Northwest pear grower-shippers expect brisk movement of promotable volumes of high-quality fruit heading into the holidays.
As Thanksgiving nears, Wenatchee, Wash.-based Stemilt Growers Inc. will begin adding large volumes of anjous and red anjous to its mix of bartletts, boscs and other varieties, said Roger Pepperl, marketing director.
Stemilt expects to have abundant quantities for its multiple-variety “pear-o-rama” displays in time for the holidays, Pepperl said.
“It’s a nice crop, and we expect really good returns” on November multi-variety retails promotions, he said. “We do really, really well on pears at Thanksgiving.”
Fruit harvested in the Upper Wenatchee River Valley by Yakima, Wash.-based Domex Superfresh Growers was very clean at the beginning of November, said Loren Queen, the company’s marketing and communications manager.
“Pricing and movement are both good, and we expect them to stay about the same through the New Year,” Queen said.
On Nov. 1, the U.S. Department of Agriculture reported a price of $22 for 4/5 bushel cartons of Northwest bartletts 70-90s, comparable to last year at the same time.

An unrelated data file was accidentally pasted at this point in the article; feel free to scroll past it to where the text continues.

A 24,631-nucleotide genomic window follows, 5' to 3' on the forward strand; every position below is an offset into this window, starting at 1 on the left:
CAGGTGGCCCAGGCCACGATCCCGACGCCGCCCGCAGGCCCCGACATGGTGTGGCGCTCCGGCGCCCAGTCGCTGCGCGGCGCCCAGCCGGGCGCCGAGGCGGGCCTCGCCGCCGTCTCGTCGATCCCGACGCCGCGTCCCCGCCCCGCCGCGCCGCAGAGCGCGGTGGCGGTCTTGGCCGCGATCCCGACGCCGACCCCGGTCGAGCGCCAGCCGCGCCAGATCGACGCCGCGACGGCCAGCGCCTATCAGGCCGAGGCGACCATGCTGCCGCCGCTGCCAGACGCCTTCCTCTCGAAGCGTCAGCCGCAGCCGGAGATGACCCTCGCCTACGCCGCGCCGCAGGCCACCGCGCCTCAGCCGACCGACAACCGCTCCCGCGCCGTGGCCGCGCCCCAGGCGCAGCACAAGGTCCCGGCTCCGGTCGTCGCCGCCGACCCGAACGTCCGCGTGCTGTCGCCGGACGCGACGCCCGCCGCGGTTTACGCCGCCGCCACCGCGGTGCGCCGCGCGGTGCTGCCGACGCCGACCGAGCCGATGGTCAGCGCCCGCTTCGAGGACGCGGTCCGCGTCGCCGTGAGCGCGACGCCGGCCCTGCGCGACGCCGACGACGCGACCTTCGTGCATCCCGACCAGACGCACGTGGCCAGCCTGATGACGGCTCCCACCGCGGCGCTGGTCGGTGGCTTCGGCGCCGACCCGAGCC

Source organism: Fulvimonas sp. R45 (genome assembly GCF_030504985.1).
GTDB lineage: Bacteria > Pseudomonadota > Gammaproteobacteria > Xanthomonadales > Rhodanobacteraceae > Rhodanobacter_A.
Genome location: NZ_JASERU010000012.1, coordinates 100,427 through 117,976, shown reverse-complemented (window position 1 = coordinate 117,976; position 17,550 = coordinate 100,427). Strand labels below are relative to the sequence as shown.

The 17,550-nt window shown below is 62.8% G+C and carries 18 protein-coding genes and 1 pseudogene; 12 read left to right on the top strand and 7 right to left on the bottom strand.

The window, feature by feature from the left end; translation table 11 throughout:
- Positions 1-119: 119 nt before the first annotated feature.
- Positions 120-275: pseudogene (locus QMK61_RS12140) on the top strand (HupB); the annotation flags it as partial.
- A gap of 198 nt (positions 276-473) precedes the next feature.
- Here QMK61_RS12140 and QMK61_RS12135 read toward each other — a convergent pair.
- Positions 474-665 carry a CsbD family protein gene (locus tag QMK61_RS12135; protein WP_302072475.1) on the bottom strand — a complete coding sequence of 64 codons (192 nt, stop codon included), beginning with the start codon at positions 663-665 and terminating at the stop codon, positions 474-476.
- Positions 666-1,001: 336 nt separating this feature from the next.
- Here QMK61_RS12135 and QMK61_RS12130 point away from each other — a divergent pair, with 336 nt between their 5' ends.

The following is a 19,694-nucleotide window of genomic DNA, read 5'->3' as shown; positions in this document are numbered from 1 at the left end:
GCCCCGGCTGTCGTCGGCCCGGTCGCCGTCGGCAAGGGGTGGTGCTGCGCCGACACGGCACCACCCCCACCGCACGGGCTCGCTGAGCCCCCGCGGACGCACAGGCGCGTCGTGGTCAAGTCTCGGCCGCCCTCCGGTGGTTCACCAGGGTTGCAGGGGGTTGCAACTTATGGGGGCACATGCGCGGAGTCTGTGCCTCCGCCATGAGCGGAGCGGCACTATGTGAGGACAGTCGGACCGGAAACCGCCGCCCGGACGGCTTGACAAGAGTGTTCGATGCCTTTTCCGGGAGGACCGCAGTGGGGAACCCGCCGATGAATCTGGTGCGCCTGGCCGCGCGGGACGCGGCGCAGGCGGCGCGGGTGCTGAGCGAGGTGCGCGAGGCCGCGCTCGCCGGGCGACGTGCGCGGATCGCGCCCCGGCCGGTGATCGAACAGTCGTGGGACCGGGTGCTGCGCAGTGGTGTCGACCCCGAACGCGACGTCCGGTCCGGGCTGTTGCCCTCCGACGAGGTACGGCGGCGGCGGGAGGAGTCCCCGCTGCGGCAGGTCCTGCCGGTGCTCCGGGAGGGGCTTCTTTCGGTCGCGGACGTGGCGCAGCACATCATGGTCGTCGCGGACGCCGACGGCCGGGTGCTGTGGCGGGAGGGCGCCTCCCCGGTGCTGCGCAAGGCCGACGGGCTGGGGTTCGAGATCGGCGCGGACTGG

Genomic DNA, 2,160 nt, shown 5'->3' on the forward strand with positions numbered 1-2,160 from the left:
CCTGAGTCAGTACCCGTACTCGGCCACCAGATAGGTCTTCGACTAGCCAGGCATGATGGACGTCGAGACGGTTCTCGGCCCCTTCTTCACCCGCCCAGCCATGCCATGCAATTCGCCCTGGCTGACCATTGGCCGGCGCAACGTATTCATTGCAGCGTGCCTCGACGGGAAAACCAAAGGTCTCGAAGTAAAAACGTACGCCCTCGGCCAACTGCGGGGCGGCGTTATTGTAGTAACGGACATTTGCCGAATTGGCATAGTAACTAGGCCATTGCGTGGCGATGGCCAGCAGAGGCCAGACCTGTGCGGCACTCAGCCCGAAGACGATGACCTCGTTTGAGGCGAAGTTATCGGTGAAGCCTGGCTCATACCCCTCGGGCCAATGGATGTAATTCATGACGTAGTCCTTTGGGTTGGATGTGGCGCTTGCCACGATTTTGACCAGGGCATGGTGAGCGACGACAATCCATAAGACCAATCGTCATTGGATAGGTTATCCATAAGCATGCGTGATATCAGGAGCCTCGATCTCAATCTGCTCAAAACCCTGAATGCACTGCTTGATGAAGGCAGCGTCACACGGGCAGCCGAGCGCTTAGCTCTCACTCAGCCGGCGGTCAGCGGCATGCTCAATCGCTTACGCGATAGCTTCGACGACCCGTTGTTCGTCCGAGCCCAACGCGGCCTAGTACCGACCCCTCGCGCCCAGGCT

Yakima-based Rainier Fruit Co. finished its pear harvest the week of Oct. 24, said Suzanne Wolter, the company’s director of marketing.
Volumes are up significantly and fruit size slightly smaller than in 2010-2011, Wolter said.
“The fruit quality is exceptional,” she said. “Last year there were a fair amount with a rough appearance because of the wet spring. 2011 has been a good growing season, and the external appearance is beautiful.”
Sales of high-volume varieties like anjous and bartletts typically increase 20% when they’re part of a larger varietal display, Pepperl said.
Stemilt expects to move significant numbers of bagged pears this fall and winter, Pepperl said. The recession tapped into pent-up demand for 3- and 4-pound bags, and a slightly smaller size profile fits perfectly with bagged product, he said.
“The interest in bags has really picked up.”
Pear sizing was peaking on 90s and 100s for Stemilt this fall, Pepperl said. On average, fruit is about a size smaller than normal, he said.
After sizing smaller early in the deal, fruit was closer to the 5-year average by early November, Queen said.
Promotions will be heaviest on smaller fruit, with totes one possible option for moving the fruit, Wolter said. Strong export demand also will help shippers move smaller sizes, because many foreign markets prefer smaller fruit, she said.